A pilot scheme which used civilians to man speed checks has been hailed a “remarkable success” by cutting the number of excessive speeders in a north village by 90%.
Data collected by hidden speed monitors for 10 days after the project ended has shown that the reduction stayed reduced to the same level as when volunteers were on duty.
The 12-week initiative enlisted volunteers in Culbokie village to stand near a speed warning road sign and take down information about any vehicle shown to be doing more than the 30mph limit.
Dat since then shows a more than 90% reduction of vehicles travelling above 40mph and a more than 60% reduction for those above 35mph. Those recorded doing between 30mph and 35mph have also dropped by about 30%.
The scheme will continue as a permanent community service and volunteers are now standing beside the sign twice a week for 40 minutes instead of an hour.
The pilot finished at the end of May and hidden speed monitoring equipment was installed on the road for the first 10 days of June. The same equipment was used during the first week in June last year in order to make a fair comparison.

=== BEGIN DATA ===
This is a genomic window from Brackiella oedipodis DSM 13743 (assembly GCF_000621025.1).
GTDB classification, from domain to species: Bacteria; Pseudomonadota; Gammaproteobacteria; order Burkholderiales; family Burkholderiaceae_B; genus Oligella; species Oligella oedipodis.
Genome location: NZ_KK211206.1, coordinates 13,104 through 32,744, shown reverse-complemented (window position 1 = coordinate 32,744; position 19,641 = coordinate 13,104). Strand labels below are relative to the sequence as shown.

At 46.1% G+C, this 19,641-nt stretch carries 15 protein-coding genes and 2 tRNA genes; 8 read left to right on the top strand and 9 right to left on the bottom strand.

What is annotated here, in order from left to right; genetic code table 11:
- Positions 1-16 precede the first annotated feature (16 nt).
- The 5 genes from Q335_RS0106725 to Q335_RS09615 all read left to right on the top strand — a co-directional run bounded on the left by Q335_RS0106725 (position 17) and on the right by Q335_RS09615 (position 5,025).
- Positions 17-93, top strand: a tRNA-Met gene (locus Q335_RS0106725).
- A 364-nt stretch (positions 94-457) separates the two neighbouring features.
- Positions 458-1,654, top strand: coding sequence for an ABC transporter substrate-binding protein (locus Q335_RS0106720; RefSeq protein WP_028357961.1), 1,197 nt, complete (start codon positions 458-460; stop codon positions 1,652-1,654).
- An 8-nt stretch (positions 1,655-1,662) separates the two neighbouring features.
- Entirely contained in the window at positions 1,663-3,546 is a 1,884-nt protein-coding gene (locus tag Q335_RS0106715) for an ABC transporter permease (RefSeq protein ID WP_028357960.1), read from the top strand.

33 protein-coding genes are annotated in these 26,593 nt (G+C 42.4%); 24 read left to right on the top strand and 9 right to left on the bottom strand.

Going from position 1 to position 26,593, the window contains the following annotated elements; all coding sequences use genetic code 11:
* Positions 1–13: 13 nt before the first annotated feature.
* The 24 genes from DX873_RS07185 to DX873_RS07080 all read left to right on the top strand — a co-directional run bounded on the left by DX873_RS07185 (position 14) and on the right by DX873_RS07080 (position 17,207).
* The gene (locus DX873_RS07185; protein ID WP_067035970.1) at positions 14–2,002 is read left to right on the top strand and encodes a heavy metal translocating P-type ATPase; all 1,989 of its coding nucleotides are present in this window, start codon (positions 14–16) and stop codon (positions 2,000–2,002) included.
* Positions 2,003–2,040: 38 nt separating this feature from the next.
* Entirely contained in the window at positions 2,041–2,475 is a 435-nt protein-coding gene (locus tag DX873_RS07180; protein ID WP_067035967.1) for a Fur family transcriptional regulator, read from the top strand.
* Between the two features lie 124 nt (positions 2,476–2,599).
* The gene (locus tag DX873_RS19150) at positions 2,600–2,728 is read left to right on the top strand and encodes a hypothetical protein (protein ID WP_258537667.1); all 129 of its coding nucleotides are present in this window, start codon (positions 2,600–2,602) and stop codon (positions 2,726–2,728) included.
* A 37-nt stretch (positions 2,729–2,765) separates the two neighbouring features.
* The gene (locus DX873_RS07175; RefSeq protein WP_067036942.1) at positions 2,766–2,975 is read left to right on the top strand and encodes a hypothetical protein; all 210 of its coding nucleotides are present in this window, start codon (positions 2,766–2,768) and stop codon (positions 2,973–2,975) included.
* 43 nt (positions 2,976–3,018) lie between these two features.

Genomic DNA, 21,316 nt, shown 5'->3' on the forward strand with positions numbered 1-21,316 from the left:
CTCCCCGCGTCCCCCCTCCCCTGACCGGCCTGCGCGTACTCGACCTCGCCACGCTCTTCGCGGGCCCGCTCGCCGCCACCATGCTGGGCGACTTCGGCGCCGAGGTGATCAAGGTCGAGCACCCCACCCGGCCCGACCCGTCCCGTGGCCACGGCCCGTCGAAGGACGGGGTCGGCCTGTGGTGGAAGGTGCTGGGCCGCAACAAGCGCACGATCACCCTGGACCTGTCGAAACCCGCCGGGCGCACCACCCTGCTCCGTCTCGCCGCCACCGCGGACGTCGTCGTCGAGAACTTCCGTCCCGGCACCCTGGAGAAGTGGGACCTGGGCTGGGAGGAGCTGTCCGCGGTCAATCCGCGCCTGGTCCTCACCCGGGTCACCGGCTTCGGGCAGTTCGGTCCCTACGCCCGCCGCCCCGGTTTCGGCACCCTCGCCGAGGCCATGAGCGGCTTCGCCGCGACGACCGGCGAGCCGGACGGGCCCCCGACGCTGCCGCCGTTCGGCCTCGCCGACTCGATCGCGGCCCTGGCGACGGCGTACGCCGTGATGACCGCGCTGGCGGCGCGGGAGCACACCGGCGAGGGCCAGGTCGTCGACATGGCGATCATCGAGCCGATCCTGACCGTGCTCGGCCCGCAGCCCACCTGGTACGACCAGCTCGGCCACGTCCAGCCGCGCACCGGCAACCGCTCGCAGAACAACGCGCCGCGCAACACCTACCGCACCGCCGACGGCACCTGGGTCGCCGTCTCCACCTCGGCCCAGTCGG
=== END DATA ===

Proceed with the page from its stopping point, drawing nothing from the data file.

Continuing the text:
Bruce Morrison, of Ferintosh Community Council, said: “In terms of speeds these are big, big reductions.
“It has proved to be remarkably successful. When we are not standing there we now know for sure that speeding is reduced. This is a behaviour change of a relatively permanent state. The volunteers are so motivated by the results that we have decided to carry on with the scheme. We know it makes a difference and we don’t want it to fade away and we want to reinforce it. It is no longer a pilot project but a service to the community. We are absolutely delighted with it.
“I want to congratulate the residents as they raised it three to four years ago as an issue and we then pressed the police and Highland Council, so this is a bottom up campaign, but we could not have done it without them.”
The scheme was backed at a community council meeting in January after a survey at the time showed that more than 50% of vehicles exceeded the 30mph limit.
The initiative involves eight volunteers working in groups of three and wearing high visibility jackets.
Area Inspector Nick MacRae said: “We are delighted that the initiative has been a resounding success in encouraging drivers to change their behaviour when in and around the village. The noted reductions in speeding are a great step forward and will hopefully encourage other communities to get on board to make villages and towns safer across the Highlands.”